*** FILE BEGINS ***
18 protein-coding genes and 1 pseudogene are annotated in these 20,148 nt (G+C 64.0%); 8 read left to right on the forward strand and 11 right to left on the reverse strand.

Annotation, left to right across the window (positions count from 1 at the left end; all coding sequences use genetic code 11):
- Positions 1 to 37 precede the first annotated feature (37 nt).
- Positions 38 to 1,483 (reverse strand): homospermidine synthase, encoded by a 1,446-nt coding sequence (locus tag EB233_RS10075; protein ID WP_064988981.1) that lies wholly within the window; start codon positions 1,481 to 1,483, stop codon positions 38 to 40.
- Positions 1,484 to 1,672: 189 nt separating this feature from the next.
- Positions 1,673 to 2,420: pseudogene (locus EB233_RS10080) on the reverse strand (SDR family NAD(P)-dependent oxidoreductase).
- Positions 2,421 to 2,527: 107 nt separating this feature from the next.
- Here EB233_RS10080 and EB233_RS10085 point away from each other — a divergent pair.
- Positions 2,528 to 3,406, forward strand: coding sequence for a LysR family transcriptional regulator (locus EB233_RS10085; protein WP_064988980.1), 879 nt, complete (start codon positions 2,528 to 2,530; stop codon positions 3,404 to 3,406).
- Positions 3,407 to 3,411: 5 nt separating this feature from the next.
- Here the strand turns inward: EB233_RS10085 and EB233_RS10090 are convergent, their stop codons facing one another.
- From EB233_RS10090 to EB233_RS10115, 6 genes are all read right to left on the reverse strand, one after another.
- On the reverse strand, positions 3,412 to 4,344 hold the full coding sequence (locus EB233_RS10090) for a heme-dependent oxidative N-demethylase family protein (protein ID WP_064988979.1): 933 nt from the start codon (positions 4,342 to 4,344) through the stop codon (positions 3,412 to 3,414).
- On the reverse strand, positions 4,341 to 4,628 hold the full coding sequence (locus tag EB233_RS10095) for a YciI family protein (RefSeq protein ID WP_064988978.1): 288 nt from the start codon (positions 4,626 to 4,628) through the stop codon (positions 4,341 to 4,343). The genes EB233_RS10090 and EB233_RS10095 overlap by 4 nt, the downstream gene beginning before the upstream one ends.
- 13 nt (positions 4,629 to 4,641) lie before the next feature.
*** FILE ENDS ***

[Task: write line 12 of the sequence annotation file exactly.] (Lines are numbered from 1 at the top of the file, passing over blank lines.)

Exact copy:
- From EB233_RS10090 to EB233_RS10115, 6 genes are all read right to left on the reverse strand, one after another.